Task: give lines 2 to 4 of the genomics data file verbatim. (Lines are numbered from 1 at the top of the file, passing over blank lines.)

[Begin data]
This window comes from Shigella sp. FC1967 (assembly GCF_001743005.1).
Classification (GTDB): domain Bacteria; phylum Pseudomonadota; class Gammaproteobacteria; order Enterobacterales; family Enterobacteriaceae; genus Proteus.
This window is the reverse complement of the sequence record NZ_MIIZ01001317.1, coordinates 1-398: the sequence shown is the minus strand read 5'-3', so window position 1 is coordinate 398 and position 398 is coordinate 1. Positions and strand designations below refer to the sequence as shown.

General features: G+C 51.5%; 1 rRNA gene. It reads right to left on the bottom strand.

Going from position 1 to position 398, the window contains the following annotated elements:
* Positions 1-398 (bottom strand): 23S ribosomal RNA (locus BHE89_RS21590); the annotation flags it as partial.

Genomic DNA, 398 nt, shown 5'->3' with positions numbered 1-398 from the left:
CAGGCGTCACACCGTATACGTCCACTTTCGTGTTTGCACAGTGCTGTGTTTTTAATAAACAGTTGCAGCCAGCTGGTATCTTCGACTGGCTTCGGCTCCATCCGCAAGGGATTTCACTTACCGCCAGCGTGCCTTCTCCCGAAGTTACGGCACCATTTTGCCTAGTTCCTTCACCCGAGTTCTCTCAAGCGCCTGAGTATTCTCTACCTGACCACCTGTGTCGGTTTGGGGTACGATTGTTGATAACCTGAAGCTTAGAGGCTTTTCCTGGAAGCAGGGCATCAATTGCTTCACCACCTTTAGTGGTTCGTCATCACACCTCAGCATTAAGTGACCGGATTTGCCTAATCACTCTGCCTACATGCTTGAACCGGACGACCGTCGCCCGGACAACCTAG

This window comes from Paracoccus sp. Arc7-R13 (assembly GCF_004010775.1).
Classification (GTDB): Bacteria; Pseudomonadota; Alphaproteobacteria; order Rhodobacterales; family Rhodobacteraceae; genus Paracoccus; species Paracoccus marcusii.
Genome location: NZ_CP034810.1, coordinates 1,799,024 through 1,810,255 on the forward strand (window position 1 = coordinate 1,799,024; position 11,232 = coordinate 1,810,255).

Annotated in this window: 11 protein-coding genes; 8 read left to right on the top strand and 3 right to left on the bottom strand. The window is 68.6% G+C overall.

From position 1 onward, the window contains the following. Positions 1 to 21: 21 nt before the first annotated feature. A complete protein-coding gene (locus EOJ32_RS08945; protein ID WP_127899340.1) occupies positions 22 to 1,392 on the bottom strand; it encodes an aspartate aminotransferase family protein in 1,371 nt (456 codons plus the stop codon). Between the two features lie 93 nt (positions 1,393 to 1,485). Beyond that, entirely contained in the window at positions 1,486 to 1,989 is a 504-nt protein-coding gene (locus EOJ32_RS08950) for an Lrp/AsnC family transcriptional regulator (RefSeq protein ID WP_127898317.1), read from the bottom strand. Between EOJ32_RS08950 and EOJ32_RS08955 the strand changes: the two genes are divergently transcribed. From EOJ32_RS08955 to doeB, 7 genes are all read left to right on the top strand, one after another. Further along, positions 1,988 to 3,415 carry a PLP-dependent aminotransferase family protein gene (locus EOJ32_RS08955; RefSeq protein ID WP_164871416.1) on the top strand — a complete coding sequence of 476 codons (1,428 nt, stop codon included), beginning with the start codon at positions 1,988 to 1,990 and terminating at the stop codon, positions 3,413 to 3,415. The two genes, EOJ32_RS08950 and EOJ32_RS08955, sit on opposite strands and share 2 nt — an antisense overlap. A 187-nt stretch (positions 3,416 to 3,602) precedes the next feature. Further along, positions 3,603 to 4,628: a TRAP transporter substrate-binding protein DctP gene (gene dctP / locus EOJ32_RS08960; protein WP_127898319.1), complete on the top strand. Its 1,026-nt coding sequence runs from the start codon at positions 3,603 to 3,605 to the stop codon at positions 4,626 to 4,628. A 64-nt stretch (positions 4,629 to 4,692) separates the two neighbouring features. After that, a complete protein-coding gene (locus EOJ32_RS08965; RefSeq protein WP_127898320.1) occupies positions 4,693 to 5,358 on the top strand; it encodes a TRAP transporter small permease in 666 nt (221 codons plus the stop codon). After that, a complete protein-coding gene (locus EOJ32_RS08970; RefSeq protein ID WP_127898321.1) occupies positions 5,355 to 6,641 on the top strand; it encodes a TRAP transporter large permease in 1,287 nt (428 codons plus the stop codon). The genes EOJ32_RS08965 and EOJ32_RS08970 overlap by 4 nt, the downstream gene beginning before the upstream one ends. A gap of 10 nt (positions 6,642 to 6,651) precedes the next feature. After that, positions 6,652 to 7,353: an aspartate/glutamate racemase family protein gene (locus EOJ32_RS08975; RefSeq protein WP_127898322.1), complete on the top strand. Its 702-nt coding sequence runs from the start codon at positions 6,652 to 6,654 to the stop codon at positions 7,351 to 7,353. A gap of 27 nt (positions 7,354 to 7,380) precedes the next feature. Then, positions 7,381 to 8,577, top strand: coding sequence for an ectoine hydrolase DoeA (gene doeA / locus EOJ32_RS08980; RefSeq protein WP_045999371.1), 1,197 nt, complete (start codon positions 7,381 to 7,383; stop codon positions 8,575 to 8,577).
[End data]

Classification (GTDB): domain Bacteria; phylum Pseudomonadota; class Gammaproteobacteria; order Enterobacterales; family Enterobacteriaceae; genus Proteus.
This window is the reverse complement of the sequence record NZ_MIIZ01001317.1, coordinates 1-398: the sequence shown is the minus strand read 5'-3', so window position 1 is coordinate 398 and position 398 is coordinate 1. Positions and strand designations below refer to the sequence as shown.

General features: G+C 51.5%; 1 rRNA gene. It reads right to left on the bottom strand.